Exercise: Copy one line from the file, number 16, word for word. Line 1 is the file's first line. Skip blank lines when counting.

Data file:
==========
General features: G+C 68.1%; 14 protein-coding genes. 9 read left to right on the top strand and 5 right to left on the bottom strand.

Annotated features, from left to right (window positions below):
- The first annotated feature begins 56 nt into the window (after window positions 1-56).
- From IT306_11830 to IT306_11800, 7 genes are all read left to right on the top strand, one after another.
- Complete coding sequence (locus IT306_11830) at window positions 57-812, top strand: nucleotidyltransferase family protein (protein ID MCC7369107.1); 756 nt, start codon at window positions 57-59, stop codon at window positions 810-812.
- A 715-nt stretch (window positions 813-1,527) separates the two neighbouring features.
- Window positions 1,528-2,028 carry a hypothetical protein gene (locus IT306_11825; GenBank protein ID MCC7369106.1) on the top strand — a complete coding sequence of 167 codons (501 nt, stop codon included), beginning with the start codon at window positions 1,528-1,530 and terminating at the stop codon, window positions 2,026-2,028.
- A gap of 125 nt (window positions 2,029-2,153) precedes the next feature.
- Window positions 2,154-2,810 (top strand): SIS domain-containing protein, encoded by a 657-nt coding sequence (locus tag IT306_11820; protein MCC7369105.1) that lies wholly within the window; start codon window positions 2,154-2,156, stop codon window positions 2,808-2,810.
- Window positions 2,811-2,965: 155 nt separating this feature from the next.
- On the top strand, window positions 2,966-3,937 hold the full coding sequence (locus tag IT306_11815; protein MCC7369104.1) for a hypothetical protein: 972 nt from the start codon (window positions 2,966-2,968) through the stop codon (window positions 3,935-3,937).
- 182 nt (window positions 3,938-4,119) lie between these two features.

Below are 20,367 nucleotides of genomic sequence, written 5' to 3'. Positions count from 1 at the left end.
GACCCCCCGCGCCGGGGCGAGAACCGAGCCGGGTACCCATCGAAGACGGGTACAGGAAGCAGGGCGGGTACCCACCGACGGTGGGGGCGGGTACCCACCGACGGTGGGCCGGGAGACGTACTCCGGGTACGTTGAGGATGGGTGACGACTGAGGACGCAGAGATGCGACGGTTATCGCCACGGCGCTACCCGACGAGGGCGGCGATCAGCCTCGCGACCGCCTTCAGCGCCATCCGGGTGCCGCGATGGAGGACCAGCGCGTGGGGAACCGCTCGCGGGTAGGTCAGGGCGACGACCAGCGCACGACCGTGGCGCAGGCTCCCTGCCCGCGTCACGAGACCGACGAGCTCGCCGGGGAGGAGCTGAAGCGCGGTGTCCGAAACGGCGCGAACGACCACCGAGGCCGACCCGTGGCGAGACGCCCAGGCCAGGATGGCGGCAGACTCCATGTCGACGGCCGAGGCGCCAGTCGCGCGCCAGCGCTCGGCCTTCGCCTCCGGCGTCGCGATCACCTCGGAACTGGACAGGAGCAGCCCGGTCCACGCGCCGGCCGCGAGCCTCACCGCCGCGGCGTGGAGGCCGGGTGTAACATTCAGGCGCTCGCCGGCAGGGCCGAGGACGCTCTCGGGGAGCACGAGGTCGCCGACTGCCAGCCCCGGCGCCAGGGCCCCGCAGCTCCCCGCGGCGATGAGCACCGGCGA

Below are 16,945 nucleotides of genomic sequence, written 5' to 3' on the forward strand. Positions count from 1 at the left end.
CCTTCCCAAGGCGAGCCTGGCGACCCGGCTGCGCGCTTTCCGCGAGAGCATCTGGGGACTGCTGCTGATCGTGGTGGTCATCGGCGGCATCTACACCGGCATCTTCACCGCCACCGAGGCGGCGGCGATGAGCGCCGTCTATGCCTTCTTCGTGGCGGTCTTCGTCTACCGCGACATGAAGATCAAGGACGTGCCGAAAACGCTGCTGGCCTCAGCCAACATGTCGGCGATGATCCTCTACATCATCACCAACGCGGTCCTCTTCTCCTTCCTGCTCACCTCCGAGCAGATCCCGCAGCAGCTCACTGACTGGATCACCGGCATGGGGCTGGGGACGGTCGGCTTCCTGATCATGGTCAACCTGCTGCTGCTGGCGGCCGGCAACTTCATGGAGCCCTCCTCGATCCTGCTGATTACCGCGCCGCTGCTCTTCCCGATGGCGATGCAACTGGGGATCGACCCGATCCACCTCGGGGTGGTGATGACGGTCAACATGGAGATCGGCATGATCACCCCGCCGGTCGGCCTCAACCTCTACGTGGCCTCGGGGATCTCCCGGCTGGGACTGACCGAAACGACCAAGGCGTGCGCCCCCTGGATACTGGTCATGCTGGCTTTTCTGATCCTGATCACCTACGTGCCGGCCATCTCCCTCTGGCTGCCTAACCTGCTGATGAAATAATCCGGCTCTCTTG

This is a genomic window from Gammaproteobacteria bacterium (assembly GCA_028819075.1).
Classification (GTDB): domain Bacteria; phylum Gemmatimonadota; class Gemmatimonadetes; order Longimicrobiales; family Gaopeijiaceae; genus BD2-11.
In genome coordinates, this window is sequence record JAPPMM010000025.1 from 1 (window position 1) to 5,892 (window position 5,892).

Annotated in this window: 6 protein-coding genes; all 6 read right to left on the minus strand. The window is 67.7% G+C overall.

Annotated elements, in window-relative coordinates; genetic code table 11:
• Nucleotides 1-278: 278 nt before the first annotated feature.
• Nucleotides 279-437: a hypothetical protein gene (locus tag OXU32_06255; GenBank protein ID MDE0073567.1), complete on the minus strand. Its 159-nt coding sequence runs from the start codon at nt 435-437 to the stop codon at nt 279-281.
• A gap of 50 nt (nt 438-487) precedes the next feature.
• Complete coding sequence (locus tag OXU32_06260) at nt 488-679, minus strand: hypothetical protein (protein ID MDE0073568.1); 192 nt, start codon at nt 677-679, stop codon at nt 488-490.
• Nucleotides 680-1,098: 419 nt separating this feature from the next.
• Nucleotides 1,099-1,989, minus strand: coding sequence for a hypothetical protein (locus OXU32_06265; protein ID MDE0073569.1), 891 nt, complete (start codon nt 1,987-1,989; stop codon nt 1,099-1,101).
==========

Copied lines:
CCTTCCCAAGGCGAGCCTGGCGACCCGGCTGCGCGCTTTCCGCGAGAGCATCTGGGGACTGCTGCTGATCGTGGTGGTCATCGGCGGCATCTACACCGGCATCTTCACCGCCACCGAGGCGGCGGCGATGAGCGCCGTCTATGCCTTCTTCGTGGCGGTCTTCGTCTACCGCGACATGAAGATCAAGGACGTGCCGAAAACGCTGCTGGCCTCAGCCAACATGTCGGCGATGATCCTCTACATCATCACCAACGCGGTCCTCTTCTCCTTCCTGCTCACCTCCGAGCAGATCCCGCAGCAGCTCACTGACTGGATCACCGGCATGGGGCTGGGGACGGTCGGCTTCCTGATCATGGTCAACCTGCTGCTGCTGGCGGCCGGCAACTTCATGGAGCCCTCCTCGATCCTGCTGATTACCGCGCCGCTGCTCTTCCCGATGGCGATGCAACTGGGGATCGACCCGATCCACCTCGGGGTGGTGATGACGGTCAACATGGAGATCGGCATGATCACCCCGCCGGTCGGCCTCAACCTCTACGTGGCCTCGGGGATCTCCCGGCTGGGACTGACCGAAACGACCAAGGCGTGCGCCCCCTGGATACTGGTCATGCTGGCTTTTCTGATCCTGATCACCTACGTGCCGGCCATCTCCCTCTGGCTGCCTAACCTGCTGATGAAATAATCCGGCTCTCTTG